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(Introduction to Probability, Blitzstein and Nwang, p.80)

Alice, Bob, and 100 other people live in a small town. Let C be the set consisting of the 100 other people, let A be the set of people in C who are friends with Alice, and let B be the set of people in C who are friends with Bob. Suppose that for each person in C, Alice is friends with that person with probability 1/2, and likewise for Bob, with all of these friendship statuses independent.

(a) Let D $\subseteq$ C. Find P (A = D).

(b) Find P (A $\subseteq$ B).

(c) Find P (A $\cup$ B = C).

My general approach to those problems was conditioning on the set sizes. Part b) must be certainly false.

a)

  • $P(A=D) = \sum_{k=0}^{100} P(A=D \mid |A|=k) * P(|A|=k)$

  • $P(|A|=k) = \binom{100}{k} \left(\frac{1}{2}\right)^{100}$

  • \begin{align} P(A=D \mid |A| = k) &= \sum_{j} P(A=D \mid |A| = k, |D|=j) * P(|D|=j)\\ &= P(A=D \mid |A|=|D|=k) * P(|D|=k)\\ &= \binom{100}{k}^{-1} * \frac{1}{101} \end{align}

  • \begin{align} \sum_{k=0}^{100} \binom{100}{k}^{-1} * \frac{1}{101} * \binom{100}{k} * \left(\frac{1}{2}\right)^{100} = \left(\frac{1}{2}\right)^{100} \doteq 0 \end{align}

b) \begin{align} P(A \subseteq B) &= \sum_{k\leq j} P(A \subseteq B \mid |A| = k, |B|=j) * P(|A| = k, |B|=j)\\ &= \sum_{k\leq j} \frac{\binom{k}{j}}{\binom{100}{k}\binom{100}{j}} * \binom{100}{j} \left(\frac{1}{2}\right)^{j} * \binom{100}{k} \left(\frac{1}{2}\right)^{k}\\ &= \sum_{k\leq j} \binom{k}{j} \left(\frac{1}{2}\right)^{k+j} = 4 \end{align}

c)

\begin{align} P(A \cup B = C) &= \sum_{k=0}^{100} P(A \cup B = C \mid |A|=k, |B|=100-k) * P(|A|=k, |B|=100-k)\\ &= \sum_{k=0}^{100} \frac{1}{\binom{100}{k}} * \binom{100}{k} \left(\frac{1}{2}\right)^{100} * \binom{100}{100-k} \left(\frac{1}{2}\right)^{100}\\ &= \sum_{k=0}^{100} \binom{100}{k} \left(\frac{1}{2}\right)^{200} \doteq 0 \end{align}

Am I principally doing the right thing? Any help with this?

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  • $\begingroup$ Concerning a) I suspect that set $D$ is fixed here. How do you come to factor $\frac{1}{101}$? $\endgroup$
    – drhab
    Commented Dec 10, 2014 at 18:47
  • $\begingroup$ Actually it is not mentioned in the exercise what D exactly is, only that it's some subset of the people. So I just assumed it could be any subset of size 0 to 100. This should yield a higher probability than fixing it at some size. $\endgroup$ Commented Dec 10, 2014 at 18:56
  • $\begingroup$ The fact that nothing was mentioned about it is an indication that it is a fixed set. Btw, I think that the cardinality of $D$ is not relevant here. See my answer for that. $\endgroup$
    – drhab
    Commented Dec 10, 2014 at 19:02

1 Answer 1

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on a)

$A=D$ iff every person in $D$ is a friend of Alice (each has probability $\frac{1}{2}$ to be so) and every person in $C-D$ is not a friend of Alice (again each probability $\frac{1}{2}$ to be so).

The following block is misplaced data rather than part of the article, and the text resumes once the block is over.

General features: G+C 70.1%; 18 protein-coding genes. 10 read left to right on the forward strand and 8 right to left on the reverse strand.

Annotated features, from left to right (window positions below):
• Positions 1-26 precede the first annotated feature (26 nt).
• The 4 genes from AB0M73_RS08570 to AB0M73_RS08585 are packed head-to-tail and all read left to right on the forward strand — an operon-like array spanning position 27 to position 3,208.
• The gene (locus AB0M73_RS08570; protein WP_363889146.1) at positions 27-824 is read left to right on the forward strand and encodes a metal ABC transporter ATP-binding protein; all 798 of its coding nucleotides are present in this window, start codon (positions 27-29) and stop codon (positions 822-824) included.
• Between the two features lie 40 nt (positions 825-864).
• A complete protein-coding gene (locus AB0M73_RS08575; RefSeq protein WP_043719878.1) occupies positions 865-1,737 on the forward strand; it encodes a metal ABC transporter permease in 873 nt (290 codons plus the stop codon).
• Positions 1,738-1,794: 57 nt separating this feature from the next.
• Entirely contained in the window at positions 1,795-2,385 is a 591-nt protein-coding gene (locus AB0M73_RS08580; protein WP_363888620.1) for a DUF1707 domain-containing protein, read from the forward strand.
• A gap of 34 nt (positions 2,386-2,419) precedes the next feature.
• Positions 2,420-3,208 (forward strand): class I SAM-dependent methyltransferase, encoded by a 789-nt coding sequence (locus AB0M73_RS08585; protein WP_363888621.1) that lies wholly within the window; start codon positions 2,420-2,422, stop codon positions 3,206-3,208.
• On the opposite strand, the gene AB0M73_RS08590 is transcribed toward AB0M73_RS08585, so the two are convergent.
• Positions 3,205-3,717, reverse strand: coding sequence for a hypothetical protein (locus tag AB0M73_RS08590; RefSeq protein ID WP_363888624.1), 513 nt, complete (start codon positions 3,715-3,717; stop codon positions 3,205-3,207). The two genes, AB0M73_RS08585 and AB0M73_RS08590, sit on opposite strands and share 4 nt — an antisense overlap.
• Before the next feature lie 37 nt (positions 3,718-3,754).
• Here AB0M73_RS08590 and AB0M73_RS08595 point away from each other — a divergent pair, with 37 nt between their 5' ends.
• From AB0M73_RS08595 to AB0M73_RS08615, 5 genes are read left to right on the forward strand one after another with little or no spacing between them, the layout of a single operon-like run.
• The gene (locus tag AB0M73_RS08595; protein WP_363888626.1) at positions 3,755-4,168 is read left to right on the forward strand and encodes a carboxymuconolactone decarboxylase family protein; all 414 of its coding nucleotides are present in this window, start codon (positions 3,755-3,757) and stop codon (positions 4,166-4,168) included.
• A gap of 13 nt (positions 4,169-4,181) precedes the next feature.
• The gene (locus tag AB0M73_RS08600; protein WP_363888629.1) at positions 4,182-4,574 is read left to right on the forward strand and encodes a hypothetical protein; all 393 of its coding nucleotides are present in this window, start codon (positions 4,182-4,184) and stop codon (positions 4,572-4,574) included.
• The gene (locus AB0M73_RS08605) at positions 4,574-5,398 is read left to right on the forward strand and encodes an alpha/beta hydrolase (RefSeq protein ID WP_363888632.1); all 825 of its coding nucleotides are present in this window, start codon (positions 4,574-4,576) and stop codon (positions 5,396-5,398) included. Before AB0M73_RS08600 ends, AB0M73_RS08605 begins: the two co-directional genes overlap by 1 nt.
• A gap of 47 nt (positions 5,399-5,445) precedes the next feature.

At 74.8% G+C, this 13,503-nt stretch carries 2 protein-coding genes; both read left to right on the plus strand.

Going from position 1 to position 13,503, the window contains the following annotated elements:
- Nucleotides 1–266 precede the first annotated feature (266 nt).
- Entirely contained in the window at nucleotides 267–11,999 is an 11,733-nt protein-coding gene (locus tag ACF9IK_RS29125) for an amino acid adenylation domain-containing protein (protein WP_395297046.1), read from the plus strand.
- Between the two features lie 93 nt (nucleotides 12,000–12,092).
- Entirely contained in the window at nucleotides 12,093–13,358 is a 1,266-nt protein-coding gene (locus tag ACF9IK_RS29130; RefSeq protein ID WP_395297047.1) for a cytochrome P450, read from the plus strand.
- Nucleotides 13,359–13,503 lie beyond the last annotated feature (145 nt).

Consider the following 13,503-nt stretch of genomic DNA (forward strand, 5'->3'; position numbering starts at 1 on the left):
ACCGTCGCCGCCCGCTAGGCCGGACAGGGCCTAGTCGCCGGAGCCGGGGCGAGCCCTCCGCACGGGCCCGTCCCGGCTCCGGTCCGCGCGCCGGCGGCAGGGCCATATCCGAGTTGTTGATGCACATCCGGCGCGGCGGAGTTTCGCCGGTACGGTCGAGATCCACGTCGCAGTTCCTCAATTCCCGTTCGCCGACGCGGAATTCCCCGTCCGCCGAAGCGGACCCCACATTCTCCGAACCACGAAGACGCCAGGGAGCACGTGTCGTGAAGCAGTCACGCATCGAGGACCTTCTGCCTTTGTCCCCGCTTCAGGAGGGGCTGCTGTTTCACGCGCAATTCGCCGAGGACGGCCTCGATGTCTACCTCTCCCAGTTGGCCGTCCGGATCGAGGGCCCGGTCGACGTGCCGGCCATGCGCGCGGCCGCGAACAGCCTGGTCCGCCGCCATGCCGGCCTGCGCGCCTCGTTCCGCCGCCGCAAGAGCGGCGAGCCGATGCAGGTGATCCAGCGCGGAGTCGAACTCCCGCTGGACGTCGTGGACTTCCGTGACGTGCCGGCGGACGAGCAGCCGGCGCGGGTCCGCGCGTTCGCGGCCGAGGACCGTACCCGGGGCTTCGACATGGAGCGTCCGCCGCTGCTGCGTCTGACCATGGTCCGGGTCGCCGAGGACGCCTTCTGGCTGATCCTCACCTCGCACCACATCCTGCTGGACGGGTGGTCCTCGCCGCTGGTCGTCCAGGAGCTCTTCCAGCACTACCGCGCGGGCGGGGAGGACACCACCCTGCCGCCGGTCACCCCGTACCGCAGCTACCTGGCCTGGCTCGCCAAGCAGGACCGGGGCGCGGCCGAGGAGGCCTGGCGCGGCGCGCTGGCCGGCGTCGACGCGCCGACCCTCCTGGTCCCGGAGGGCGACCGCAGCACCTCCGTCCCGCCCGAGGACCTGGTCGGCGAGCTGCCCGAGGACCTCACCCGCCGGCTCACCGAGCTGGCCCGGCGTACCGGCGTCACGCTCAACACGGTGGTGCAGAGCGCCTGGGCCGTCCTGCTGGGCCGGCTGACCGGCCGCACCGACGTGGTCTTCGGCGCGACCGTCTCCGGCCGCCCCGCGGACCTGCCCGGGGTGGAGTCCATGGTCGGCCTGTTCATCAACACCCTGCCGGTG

There are $100$ persons in $D\cup(C-D)=C$ and if there is independence when it concerns their eventual friendship with Alice then $P(A=D)=(\frac{1}{2})^{100}$. The cardinality of $D$ is not relevant here because 'being a friend Alice' or 'not being a friend of Alice' have the same probability.

on b)

Give the persons in $C$ distinct numbers in $\left\{ 1,\dots,100\right\} $.

Let $A_{i}=1$ if person $i$ is a friend of Alice and let $A_{i}=0$ otherwise.

Let $B_{i}=1$ if person $i$ is a friend of Bob and let $B_{i}=0$ otherwise.

Then $A\subseteq B\iff A_{i}\leq B_{i}$ for each $i\in\left\{ 1,\dots,100\right\} $ .

$P\left(A_{i}\leq B_{i}\right)=P\left\{ A_{i}=0\right\} +P\left\{ A_{i}=1\wedge B_{i}=1\right\} =P\left\{ A_{i}=0\right\} +P\left\{ A_{i}=1\right\} P\left\{ B_{i}=1\right\} =\frac{1}{2}+\left(\frac{1}{2}\right)^{2}=\frac{3}{4}$

Then $P\left(A\subseteq B\right)=\left(\frac{3}{4}\right)^{100}$.

on c)

$A\cup B=C\iff A_{i}+B_{i}>0$ for each $i\in\left\{ 1,\dots,100\right\} $

So $P(A\cup B=C)$ can be found as $P(A_1 +B_1>0)^{100}$.

Here $P(A_1 +B_1>0)=1-P(A_1=0\wedge B_1=0)=1-P(A_1=0)P(B_1=0)=1-(\frac{1}{2})^2=\frac{3}{4}$

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  • $\begingroup$ Yes you're right, the probability is the same for all cardinalities. Do you have any idea about b) and c)? $\endgroup$ Commented Dec 10, 2014 at 19:09
  • $\begingroup$ Check me on mistakes. I will be back later. $\endgroup$
    – drhab
    Commented Dec 10, 2014 at 19:52
  • $\begingroup$ Nice approach. I couldn't find any mistake. $\endgroup$ Commented Dec 10, 2014 at 20:28
  • $\begingroup$ @drhab Would you be able to find a flaw with this solution that is different than your solution? I understand your solution, but I am unsure why mine is wrong: $P(A \cup B = C)$ can be thought as one minus the probability that any of the people in $C$ are not befriended. Let $P_i$ mean that neither $A$ nor $B$ befriended person $i$. $ P(A \cup B = C) = 1 - P(P_1 \cup P_2 \cup ... \cup P_{100})$ Now we can use the principal of inclusion and exclusion: $1 - \sum_{i=1}^{100} (-1)^{i + 1}{100 \choose i}(\frac{1}{2})^{2i} = 3.85(10^{-8})$ but $\frac{3}{4} ^ {100} = 3.21(10^{-13})$ $\endgroup$ Commented Sep 13, 2023 at 12:14
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    $\begingroup$ @nezamjazayeri I think that the expression that you provide is okay. I can rewrite it as:$$\sum_{i=0}^{100}\binom{100}i(-1)^{100-i}(1/4)^i=(-1+1/4)^{100}=(3/4)^{100}$$This is in accordance with my answer. So there must be some flaw in your calculation of the expression. $\endgroup$
    – drhab
    Commented Sep 13, 2023 at 15:23

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